|US4352844 *||29 May 1981||5 Oct 1982||W. R. Grace & Co.||Thermoplastic film having improved handling and sealing characteristics and receptacle formed therefrom|
|US4391862 *||15 Sep 1981||5 Jul 1983||W. R. Grace & Co., Cryovac Division||Pasteurizable thermoplastic film and receptacle therefrom|
|US4417753 *||21 May 1981||29 Nov 1983||Baxter Travenol Laboratories, Inc.||Method and apparatus for joining materials|
|US4481669 *||13 Oct 1981||6 Nov 1984||W. R. Grace & Co., Cryovac Div.||Multi-walled plastics bag|
|US4501780 *||15 Dic 1982||26 Feb 1985||W. R. Grace & Co., Cryovac Div.||Tubular film having sealing layer of propylene ethylene random copolymer|
|US4516267 *||1 Ago 1983||7 May 1985||W. R. Grace & Co., Cryovac Div.||Hang bag|
|US4534984 *||16 Ago 1983||13 Ago 1985||W. R. Grace & Co., Cryovac Div.||Puncture-resistant bag and method for vacuum packaging bone-in meat|
|US4542075 *||3 Oct 1983||17 Sep 1985||W. R. Grace & Co., Cryovac Div.||High barrier shrink film|
|US4547433 *||5 Nov 1982||15 Oct 1985||Kureha Kagaku Kogyo Kabushiki Kaisha||Heat-shrinkable laminate film|
|US4555025 *||13 Mar 1985||26 Nov 1985||W. R. Grace & Co., Cryovac Div.||Shrink bag with integral handle|
|US4565742 *||20 Oct 1983||21 Ene 1986||Du Pont Canada Inc.||Process for forming a sealant WEB-PVDC-base film laminate|
|US4593853 *||11 Oct 1983||10 Jun 1986||Hoechst Aktiengesellschaft||Plastic pipe having an oxygen-impermeable casing|
|US4605460 *||3 Jul 1985||12 Ago 1986||W. R. Grace & Co., Cryovac Div.||Method of laminating high barrier shrink film|
|US4606922 *||21 Abr 1983||19 Ago 1986||W. R. Grace & Co., Cryovac Div.||Cook-in meat packaging|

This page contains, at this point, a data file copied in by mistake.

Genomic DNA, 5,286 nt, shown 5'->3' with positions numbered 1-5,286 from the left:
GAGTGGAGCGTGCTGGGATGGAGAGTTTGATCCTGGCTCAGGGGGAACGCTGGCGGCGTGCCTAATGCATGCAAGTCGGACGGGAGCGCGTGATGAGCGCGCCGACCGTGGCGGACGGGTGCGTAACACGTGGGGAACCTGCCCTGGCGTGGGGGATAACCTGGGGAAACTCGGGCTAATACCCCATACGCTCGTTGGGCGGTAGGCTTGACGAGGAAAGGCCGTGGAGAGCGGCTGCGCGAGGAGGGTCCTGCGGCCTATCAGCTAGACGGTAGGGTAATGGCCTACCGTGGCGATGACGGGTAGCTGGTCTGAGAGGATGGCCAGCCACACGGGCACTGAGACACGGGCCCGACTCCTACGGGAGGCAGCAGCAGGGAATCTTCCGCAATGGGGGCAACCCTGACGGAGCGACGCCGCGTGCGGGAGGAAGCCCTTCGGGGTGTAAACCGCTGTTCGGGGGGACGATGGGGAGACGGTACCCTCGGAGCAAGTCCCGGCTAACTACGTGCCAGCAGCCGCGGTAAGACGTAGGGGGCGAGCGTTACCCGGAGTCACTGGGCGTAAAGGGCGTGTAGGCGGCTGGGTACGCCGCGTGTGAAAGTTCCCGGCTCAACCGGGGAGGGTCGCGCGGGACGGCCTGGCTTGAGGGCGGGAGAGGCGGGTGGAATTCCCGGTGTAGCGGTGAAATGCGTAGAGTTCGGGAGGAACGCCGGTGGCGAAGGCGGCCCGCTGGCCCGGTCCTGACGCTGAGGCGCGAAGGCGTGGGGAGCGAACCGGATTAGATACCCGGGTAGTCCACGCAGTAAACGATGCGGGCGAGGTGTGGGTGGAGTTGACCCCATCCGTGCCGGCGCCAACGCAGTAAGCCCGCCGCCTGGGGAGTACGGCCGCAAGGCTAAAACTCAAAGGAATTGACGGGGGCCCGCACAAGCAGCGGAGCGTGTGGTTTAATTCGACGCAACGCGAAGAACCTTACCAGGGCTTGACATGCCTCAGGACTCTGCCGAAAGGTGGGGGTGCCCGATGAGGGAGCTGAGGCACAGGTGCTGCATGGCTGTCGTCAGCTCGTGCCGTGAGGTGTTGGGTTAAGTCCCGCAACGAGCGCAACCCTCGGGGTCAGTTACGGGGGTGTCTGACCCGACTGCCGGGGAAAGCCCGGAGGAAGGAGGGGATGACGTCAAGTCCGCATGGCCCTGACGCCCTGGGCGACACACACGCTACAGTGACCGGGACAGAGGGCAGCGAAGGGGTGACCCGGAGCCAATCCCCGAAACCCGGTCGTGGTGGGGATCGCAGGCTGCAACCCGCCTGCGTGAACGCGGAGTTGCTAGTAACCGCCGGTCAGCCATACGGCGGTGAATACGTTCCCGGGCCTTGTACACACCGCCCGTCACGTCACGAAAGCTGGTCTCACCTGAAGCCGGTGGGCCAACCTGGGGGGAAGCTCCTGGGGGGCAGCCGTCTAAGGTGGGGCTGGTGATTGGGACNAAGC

|US4638913 *||21 Ago 1981||27 Ene 1987||W. R. Grace & Co., Cryovac Div.||Multiply package having delaminating easy open seal|
|US4686148 *||15 Jul 1985||11 Ago 1987||W. R. Grace & Co., Cryovac Div.||Vinylidene chloride composition and film made therefrom|
|US4698111 *||19 Dic 1986||6 Oct 1987||W. R. Grace & Co., Cryovac Div.||Vinylidene chloride composition and film made therefrom|
|US4713282 *||7 Oct 1985||15 Dic 1987||Mitsubishi Petrochemical Co., Ltd.||Films for use in stretch-packaging|
|US4724176 *||21 Feb 1984||9 Feb 1988||Sun Joseph Z||Heat shrinkable container|
|US4755436 *||30 Jun 1986||5 Jul 1988||W. R. Grace & Co., Cryovac Div.||Inter-ply adhesion between saran and linear ethylene copolymers|
|US4761080 *||29 Jul 1983||2 Ago 1988||W. R. Grace & Co., Cryovac Div.||Multilayer gusseted bag with reverse fin seals|
|US4770731 *||4 Dic 1987||13 Sep 1988||W. R. Grace & Co.-Conn.||Method of making a patch for a shrinkable bag|
|US4791965 *||13 Feb 1987||20 Dic 1988||James Hardie Irrigation, Inc.||Co-extruded tube|
|US4797235 *||16 Abr 1987||10 Ene 1989||W. R. Grace & Co.||Process for enhanced orientation of polymeric films|
|US4798751 *||28 May 1987||17 Ene 1989||Viskase Corporation||Heat shrinkable multilayer film for primal meat packaging|
|US4800115 *||14 Oct 1986||24 Ene 1989||W. R. Grace & Co.||Agent for imparting antistatic characteristics to a thermoplastic polymer and a thermoplastic polymer composition containing the agent|
|US4820557 *||17 Sep 1987||11 Abr 1989||W. R. Grace & Co.-Conn.||Thermoplastic packaging film of low I10 /I2|
|US4837084 *||2 Jul 1987||6 Jun 1989||W. R. Grace & Co.-Conn.||Thermoplastic multi-layer packaging film and bags made therefrom|
|US4842952 *||31 Mar 1988||27 Jun 1989||W. R. Grace & Co.-Conn.||Inter-ply adhesion between saran and linear ethylene copolymers|
|US4853265 *||2 Sep 1987||1 Ago 1989||W. R. Grace & Co.-Conn.||Eva based multi-layer, heat-shrinkable, packaging film and bags made therefrom|